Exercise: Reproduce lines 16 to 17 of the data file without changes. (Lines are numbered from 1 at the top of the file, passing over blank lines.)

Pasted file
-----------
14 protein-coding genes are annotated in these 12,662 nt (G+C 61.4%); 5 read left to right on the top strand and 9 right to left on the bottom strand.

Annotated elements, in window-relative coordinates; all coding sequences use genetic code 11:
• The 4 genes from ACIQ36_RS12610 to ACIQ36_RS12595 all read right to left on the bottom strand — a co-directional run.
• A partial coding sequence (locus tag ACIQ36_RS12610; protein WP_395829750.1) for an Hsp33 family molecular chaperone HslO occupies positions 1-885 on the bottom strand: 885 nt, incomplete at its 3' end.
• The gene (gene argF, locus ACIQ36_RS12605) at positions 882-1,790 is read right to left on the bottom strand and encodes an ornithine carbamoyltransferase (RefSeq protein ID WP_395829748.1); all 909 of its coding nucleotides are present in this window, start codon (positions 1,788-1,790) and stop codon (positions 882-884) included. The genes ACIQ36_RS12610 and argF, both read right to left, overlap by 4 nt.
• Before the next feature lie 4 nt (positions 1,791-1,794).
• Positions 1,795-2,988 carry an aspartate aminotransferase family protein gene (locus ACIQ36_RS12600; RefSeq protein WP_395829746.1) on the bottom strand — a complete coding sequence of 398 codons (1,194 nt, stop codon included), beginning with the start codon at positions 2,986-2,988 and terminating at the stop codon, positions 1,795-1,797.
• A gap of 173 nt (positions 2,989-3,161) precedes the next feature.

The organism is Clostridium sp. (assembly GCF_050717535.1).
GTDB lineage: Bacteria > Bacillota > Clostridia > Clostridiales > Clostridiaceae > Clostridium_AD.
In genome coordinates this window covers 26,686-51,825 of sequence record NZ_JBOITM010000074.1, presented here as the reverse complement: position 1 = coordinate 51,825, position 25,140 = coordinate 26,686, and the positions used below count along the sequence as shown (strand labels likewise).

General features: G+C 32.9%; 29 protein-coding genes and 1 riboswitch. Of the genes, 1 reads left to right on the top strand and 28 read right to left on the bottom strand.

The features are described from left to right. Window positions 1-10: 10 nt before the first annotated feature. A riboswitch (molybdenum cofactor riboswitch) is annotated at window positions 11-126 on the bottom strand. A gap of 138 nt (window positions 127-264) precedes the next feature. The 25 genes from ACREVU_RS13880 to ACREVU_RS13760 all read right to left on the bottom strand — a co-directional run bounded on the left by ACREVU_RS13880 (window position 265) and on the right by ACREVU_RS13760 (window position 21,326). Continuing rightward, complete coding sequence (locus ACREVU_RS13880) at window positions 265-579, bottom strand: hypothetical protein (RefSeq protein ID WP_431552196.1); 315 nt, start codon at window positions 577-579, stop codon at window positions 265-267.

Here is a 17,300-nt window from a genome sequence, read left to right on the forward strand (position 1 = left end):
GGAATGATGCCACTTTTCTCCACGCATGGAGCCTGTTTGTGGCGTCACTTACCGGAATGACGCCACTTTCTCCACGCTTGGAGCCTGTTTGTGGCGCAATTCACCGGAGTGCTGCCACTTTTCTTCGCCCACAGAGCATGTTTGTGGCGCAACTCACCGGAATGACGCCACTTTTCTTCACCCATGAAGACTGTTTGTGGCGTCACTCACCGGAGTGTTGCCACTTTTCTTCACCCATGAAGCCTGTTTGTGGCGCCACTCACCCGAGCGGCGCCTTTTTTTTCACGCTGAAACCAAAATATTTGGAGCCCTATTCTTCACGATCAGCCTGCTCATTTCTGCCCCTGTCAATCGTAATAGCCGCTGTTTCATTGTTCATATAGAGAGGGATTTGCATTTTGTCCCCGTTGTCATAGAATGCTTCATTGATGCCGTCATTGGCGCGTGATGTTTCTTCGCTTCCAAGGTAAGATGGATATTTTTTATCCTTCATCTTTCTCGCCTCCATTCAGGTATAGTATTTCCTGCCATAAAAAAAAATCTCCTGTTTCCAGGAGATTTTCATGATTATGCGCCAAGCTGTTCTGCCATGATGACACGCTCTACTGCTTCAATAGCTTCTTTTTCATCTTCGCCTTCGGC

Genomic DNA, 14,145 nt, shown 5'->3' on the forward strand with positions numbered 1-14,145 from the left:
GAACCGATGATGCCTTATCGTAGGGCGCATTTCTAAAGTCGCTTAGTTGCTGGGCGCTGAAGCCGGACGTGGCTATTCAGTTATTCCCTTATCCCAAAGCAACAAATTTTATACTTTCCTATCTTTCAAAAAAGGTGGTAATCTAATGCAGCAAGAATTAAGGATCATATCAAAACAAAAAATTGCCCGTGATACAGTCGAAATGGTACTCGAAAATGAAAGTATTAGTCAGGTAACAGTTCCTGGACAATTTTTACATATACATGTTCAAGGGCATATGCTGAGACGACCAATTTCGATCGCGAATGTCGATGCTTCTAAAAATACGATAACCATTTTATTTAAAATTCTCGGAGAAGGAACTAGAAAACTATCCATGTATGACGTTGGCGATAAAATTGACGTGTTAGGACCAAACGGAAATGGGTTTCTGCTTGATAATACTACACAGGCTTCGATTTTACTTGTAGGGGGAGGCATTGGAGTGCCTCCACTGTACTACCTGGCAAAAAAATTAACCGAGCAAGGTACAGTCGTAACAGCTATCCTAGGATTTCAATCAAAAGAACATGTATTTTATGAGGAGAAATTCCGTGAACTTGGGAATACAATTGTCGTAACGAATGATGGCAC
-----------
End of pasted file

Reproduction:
Genomic DNA, 14,145 nt, shown 5'->3' on the forward strand with positions numbered 1-14,145 from the left:
GAACCGATGATGCCTTATCGTAGGGCGCATTTCTAAAGTCGCTTAGTTGCTGGGCGCTGAAGCCGGACGTGGCTATTCAGTTATTCCCTTATCCCAAAGCAACAAATTTTATACTTTCCTATCTTTCAAAAAAGGTGGTAATCTAATGCAGCAAGAATTAAGGATCATATCAAAACAAAAAATTGCCCGTGATACAGTCGAAATGGTACTCGAAAATGAAAGTATTAGTCAGGTAACAGTTCCTGGACAATTTTTACATATACATGTTCAAGGGCATATGCTGAGACGACCAATTTCGATCGCGAATGTCGATGCTTCTAAAAATACGATAACCATTTTATTTAAAATTCTCGGAGAAGGAACTAGAAAACTATCCATGTATGACGTTGGCGATAAAATTGACGTGTTAGGACCAAACGGAAATGGGTTTCTGCTTGATAATACTACACAGGCTTCGATTTTACTTGTAGGGGGAGGCATTGGAGTGCCTCCACTGTACTACCTGGCAAAAAAATTAACCGAGCAAGGTACAGTCGTAACAGCTATCCTAGGATTTCAATCAAAAGAACATGTATTTTATGAGGAGAAATTCCGTGAACTTGGGAATACAATTGTCGTAACGAATGATGGCAC